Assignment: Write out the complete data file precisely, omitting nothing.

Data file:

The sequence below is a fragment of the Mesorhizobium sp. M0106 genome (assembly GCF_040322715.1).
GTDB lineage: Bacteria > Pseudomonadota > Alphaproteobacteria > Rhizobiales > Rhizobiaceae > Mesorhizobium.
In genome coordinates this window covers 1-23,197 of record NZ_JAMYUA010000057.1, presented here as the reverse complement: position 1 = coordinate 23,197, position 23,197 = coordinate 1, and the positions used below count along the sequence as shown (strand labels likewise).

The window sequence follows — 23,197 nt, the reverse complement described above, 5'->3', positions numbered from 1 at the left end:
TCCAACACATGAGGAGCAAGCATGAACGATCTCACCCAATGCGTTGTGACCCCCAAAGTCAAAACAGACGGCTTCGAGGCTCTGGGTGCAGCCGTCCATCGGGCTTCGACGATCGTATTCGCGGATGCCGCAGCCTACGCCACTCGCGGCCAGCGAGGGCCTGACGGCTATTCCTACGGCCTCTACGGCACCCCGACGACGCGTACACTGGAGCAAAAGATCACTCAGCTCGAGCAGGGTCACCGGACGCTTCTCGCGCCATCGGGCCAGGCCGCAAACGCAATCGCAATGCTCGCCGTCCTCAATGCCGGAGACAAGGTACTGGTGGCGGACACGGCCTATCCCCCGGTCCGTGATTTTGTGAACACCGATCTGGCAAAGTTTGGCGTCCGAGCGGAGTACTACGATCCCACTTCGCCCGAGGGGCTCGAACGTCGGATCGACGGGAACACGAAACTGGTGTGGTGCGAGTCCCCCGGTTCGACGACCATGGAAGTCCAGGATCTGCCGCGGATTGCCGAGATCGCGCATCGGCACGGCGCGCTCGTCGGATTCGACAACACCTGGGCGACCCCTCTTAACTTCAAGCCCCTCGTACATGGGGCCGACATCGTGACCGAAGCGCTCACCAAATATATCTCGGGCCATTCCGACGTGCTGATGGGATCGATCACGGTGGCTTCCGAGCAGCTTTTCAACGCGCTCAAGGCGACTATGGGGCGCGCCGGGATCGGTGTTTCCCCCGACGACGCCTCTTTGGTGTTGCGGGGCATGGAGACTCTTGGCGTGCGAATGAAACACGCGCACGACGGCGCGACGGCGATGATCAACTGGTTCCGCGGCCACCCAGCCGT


The sequence below is a fragment of the Mesorhizobium sp. M0106 genome (assembly GCF_040322715.1).
GTDB lineage: Bacteria > Pseudomonadota > Alphaproteobacteria > Rhizobiales > Rhizobiaceae > Mesorhizobium.
In genome coordinates this window covers 1-23,197 of record NZ_JAMYUA010000057.1, presented here as the reverse complement: position 1 = coordinate 23,197, position 23,197 = coordinate 1, and the positions used below count along the sequence as shown (strand labels likewise).

The window sequence follows — 23,197 nt, the reverse complement described above, 5'->3', positions numbered from 1 at the left end:
TCCAACACATGAGGAGCAAGCATGAACGATCTCACCCAATGCGTTGTGACCCCCAAAGTCAAAACAGACGGCTTCGAGGCTCTGGGTGCAGCCGTCCATCGGGCTTCGACGATCGTATTCGCGGATGCCGCAGCCTACGCCACTCGCGGCCAGCGAGGGCCTGACGGCTATTCCTACGGCCTCTACGGCACCCCGACGACGCGTACACTGGAGCAAAAGATCACTCAGCTCGAGCAGGGTCACCGGACGCTTCTCGCGCCATCGGGCCAGGCCGCAAACGCAATCGCAATGCTCGCCGTCCTCAATGCCGGAGACAAGGTACTGGTGGCGGACACGGCCTATCCCCCGGTCCGTGATTTTGTGAACACCGATCTGGCAAAGTTTGGCGTCCGAGCGGAGTACTACGATCCCACTTCGCCCGAGGGGCTCGAACGTCGGATCGACGGGAACACGAAACTGGTGTGGTGCGAGTCCCCCGGTTCGACGACCATGGAAGTCCAGGATCTGCCGCGGATTGCCGAGATCGCGCATCGGCACGGCGCGCTCGTCGGATTCGACAACACCTGGGCGACCCCTCTTAACTTCAAGCCCCTCGTACATGGGGCCGACATCGTGACCGAAGCGCTCACCAAATATATCTCGGGCCATTCCGACGTGCTGATGGGATCGATCACGGTGGCTTCCGAGCAGCTTTTCAACGCGCTCAAGGCGACTATGGGGCGCGCCGGGATCGGTGTTTCCCCCGACGACGCCTCTTTGGTGTTGCGGGGCATGGAGACTCTTGGCGTGCGAATGAAACACGCGCACGACGGCGCGACGGCGATGATCAACTGGTTCCGCGGCCACCCAGCCGT